Trump talks up economy, talks down Fed amid mixed data
WASHINGTON (Reuters) - President Donald Trump said U.S. economic growth could be record-setting if the Federal Reserve would only lower interest rates further, as reports on Thursday painted a decidedly mixed picture of the nation's economy
WASHINGTON (Reuters) - President Donald Trump said U.S. economic growth could be record-setting if the Federal Reserve would only lower interest rates further, as reports on Thursday painted a decidedly mixed picture of the nation's economy.
"The Economy is doing really well. The Federal Reserve can easily make it Record Setting," Trump said on Twitter.
The government on Thursday said initial claims for jobless benefits fell sharply last week in a show of labor market strength. But another report showed the factory sector was contracting for the first time in almost a decade, and yields in the U.S. Treasury market again flashed a warning sign of a potential recession brewing.
After a three-year drive to tighten monetary policy that ran through last year, the U.S. central bank reversed direction last month with a quarter-percentage point rate reduction - the first cut since 2008.
Trump has said repeatedly that the Fed pushed borrowing costs up too high and has been too slow to lower them, and that the resulting strength of the dollar was making it hard for U.S. manufacturers to compete in global markets.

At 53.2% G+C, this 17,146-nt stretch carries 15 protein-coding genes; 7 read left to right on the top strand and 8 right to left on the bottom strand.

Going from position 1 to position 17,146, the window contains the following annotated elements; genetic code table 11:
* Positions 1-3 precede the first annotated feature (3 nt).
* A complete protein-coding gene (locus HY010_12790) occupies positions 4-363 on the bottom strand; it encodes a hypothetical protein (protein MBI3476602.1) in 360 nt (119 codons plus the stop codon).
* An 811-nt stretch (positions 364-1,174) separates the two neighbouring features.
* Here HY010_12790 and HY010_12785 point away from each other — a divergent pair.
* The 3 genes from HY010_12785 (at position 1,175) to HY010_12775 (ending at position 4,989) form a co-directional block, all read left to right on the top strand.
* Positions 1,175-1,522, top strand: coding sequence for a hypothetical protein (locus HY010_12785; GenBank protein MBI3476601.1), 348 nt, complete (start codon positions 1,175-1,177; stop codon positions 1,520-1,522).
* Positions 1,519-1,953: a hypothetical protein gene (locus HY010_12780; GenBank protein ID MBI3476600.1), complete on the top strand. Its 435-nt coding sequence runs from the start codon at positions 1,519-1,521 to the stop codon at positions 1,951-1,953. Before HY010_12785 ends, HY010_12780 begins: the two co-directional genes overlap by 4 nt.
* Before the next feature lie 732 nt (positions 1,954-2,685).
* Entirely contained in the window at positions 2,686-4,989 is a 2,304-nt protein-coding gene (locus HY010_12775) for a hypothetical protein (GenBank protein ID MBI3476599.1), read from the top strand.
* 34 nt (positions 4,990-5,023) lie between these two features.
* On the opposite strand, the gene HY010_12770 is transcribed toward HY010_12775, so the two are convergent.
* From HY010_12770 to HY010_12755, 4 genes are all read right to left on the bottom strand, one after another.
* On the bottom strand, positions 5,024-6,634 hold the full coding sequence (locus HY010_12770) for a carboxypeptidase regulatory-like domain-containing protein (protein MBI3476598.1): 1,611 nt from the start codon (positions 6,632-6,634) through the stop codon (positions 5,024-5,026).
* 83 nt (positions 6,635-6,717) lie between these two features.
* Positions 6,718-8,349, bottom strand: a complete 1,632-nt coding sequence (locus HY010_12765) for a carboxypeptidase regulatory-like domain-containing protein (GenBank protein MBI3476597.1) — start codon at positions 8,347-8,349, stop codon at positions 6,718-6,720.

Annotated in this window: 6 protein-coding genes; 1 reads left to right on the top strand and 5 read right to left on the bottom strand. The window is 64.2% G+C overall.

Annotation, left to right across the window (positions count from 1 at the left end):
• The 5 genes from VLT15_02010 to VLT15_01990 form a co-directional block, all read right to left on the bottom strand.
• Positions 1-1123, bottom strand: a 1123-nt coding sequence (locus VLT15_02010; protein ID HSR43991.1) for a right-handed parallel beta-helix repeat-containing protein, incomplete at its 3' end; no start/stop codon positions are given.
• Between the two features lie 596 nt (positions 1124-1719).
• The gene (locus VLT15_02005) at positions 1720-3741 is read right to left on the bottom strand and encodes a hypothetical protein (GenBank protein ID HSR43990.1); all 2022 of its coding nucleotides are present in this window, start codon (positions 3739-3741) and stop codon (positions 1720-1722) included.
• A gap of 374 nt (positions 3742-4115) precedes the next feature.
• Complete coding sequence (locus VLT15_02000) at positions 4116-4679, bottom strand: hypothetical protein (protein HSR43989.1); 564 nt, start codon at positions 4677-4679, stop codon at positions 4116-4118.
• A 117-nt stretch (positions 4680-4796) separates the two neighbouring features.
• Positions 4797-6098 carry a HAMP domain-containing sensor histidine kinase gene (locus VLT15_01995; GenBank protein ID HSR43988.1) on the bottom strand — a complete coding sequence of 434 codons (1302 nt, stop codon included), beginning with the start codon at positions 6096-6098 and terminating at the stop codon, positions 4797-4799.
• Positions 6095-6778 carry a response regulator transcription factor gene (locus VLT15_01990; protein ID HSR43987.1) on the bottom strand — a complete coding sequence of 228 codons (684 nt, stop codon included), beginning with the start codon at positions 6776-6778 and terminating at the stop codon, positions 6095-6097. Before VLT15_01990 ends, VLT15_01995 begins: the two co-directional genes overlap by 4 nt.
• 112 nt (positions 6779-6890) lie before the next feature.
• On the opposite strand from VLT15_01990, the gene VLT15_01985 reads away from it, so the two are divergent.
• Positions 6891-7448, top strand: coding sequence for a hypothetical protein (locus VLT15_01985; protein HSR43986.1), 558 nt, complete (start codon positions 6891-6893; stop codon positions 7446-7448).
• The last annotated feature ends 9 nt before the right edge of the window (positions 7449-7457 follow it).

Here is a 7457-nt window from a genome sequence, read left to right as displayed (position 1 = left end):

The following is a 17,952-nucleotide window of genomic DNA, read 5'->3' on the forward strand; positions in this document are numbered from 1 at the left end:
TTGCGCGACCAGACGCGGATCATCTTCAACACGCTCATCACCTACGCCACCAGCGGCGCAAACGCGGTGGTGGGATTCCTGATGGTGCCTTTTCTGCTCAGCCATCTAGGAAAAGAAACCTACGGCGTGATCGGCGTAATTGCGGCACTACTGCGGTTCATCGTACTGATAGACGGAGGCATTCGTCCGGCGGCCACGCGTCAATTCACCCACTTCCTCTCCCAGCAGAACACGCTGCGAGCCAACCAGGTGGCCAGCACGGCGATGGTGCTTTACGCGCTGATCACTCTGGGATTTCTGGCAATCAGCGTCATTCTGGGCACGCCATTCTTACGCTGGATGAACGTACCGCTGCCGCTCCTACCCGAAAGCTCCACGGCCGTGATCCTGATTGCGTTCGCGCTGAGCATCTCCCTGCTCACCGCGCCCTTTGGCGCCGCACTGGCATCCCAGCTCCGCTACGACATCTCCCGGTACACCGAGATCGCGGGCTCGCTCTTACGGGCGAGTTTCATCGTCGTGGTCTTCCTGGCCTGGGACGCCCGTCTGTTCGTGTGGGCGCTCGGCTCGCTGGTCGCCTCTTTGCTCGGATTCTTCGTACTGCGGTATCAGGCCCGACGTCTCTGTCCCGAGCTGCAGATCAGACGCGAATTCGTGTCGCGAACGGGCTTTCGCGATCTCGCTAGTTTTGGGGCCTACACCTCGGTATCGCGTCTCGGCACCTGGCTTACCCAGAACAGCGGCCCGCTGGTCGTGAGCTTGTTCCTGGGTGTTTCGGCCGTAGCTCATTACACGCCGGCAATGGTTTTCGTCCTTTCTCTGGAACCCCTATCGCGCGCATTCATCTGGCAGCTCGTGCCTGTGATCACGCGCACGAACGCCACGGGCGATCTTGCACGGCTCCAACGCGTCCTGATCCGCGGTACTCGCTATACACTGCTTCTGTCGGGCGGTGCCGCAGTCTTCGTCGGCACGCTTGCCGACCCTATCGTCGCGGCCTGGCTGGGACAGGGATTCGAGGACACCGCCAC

This week, he called on Fed officials to slash rates by at least a full point.
That's the type of move usually reserved for a crumbling economy, but Trump and other White House officials continue to say the economy is strong, pointing to solid numbers for retail sales and the job market.
On Twitter on Thursday, Trump lamented the relatively high level of U.S. rates compared with some global competitors, noting that yields on 30-year bonds in Germany are negative.
"Germany competes with the USA. Our Federal Reserve does not allow us to do what we must do," he said. "They move like quicksand. Fight or go home!"
Many analysts blame slowing economies overseas and the uncertainty created by Trump's trade war with China for undercutting business confidence and denting U.S. growth.
(Reporting by Tim Ahmann; Editing by Sonya Hepinstall)
This story has not been edited by Firstpost staff and is generated by auto-feed.
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